Racist Mexican stamps?

Over the 4th of July weekend, I became aware of a story about a set of new Mexican postage stamps featuring a black comic book figure with stereotypically thick lips and a flat nose with ape-like features, similar to the way blacks were frequently caricatured in cartoons during the early 1900's, These stamps have set off a controversy over the apparently racist images, having offended many in the U.S. Mexicans appear not to appreciate why blacks in the U.S. might not find the 1940's character Memin Pinguin quite as charming as many Mexicans do:
But Mexico, which has few blacks and considers racism much less of an issue, is baffled at the US reaction. It said the stamps were a harmless tribute to a popular Mexican cartoon.

"I find it odd not to understand this celebration of popular Mexican culture and this tribute that the Mexican post office is making to Mexican cartoonists," presidential spokesman Ruben Aguilar said. (From this Reuters story.)
Leave it to Nicky Goomba to try to show Mexicans why some Americans might be offended by a stamp with an old-fashioned racist image by giving them a proposed taste of their own medicine. I wonder if it will work. The sad thing is, the Mexicans who defend these images probably genuinely don't consider them to be racist, much as most white Americans in the early 1900's probably didn't consider the picaninny, coon, or Tom caricatures of blacks that were so prevalent at the time (and persist to some extent even today) to be racist. They just considered them "cute" or "lovable," if they considered them at all.

For an attempt at a defense of these stamps (as indefensible as they appear to be), though, see Fred on Everything. I'm not sure this was intentional or not, but Fred actually shows us just how racist, how Samba-like Memin Pinguin is drawn by including scans of the covers of several issues of the Mexican comic book Judge for yourself. Unfortunately, while accusing those complaining about the stamps of, in essence, race-baiting and hypersensitivity, Fred is not above engaging in a bit of race-baiting himself, claiming that "we have trained our blacks, or a great many blacks, to believe that they should get anything—jobs, promotions, acceptance into college, and immunity from criticism—just by being black" and blaming Jesse Jackson and "hucksters" for stiring up a tempest in a teapot.

Personally, I think the covers Fred posted look pretty damned racist myself. None of the non-blacks on the covers are drawn the same way as Memin is, and you can't convince me that Memin doesn't look a lot like these images.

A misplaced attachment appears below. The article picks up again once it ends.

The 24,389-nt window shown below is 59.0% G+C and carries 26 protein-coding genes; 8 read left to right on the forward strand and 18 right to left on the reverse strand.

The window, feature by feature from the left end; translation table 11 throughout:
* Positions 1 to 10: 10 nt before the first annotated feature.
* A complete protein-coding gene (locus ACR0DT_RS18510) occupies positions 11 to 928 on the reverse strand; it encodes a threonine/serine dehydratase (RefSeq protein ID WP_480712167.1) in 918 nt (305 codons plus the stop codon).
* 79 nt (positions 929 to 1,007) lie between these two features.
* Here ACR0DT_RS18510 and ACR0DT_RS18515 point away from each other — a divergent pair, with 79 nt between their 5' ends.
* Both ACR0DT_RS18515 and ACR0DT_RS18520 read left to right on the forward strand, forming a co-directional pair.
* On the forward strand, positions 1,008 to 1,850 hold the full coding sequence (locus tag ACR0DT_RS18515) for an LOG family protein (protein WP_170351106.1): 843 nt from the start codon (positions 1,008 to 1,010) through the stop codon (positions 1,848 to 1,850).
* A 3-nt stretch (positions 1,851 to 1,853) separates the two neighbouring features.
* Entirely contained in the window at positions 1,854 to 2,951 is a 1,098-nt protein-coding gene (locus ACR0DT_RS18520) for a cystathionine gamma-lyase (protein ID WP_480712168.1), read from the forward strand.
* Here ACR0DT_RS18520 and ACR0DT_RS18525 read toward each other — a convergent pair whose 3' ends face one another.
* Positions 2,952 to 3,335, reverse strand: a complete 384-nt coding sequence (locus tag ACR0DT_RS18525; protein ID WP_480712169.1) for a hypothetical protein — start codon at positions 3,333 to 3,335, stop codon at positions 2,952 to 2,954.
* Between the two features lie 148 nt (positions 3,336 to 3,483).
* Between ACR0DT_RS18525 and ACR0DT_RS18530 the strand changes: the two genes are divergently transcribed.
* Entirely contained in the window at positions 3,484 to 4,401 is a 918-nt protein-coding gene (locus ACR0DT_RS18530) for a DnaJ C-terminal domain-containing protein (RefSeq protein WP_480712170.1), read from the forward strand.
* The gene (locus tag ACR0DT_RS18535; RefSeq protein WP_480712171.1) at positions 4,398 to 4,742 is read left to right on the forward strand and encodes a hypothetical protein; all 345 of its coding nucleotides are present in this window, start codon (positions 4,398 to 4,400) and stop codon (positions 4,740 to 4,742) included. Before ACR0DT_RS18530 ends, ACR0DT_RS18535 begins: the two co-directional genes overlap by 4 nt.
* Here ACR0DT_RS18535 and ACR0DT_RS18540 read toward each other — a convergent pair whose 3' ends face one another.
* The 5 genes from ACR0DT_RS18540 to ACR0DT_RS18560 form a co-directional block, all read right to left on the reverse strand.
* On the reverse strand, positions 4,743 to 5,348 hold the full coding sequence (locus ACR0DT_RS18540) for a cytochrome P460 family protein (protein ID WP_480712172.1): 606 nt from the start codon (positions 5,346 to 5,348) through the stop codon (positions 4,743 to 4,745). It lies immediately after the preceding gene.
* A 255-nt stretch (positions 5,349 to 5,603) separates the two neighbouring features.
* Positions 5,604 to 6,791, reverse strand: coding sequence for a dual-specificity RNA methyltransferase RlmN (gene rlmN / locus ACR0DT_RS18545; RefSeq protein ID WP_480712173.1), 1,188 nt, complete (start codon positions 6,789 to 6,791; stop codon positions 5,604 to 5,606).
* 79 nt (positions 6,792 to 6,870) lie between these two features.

1. Wow. Amazing this stuff still exists in 2005, but then, considering some of the bigotry and stupidity and see coming from the far-right in this country, I suppose nothing should surprise me. And speaking as someone who made his living as a cartoonist for 10 years, I can say that it's bad cartooning to boot.

  2. Interesting that over at Nicky Goomba's site, there were plenty of other blatant racist (or at least anti-Arab/Muslim) pictures.

    But I agree with Martin, it's amazing it still exists.

  3. It seems that Mexicans' considering "racism less of an issue" leads to... racism.

    Here is an interesting piece on Black Mexicans.


    My understanding is that there is considerable racism in Latin America, particularly the island nations, directed towards apparent descendents of the slave trade.

    Martin, not sure what this has to do with the far-right in our country. But as they say, when you only have a hammer, everything looks like a nail.

  4. (By the island nations, I mean the Carribean, which might not be considered part of Latin America)

  5. I live less than an hour from the Mexican border in Tucson and am not really surprised by the failure of the Mexican population to see racism when it is staring straight at them. One only has to read one of the daily Mexican newspapers to judge where the people stand. Actually seeing the difference in treatment between lighter and darker skinned Mexicans in Mexico by Mexicans is quite disturbing (forget the poor treatment the native population receives - it's completely horrible). I guess one could just listen to Presidente Fox repeatedly tell everyone of his European Spanish ancestry instead?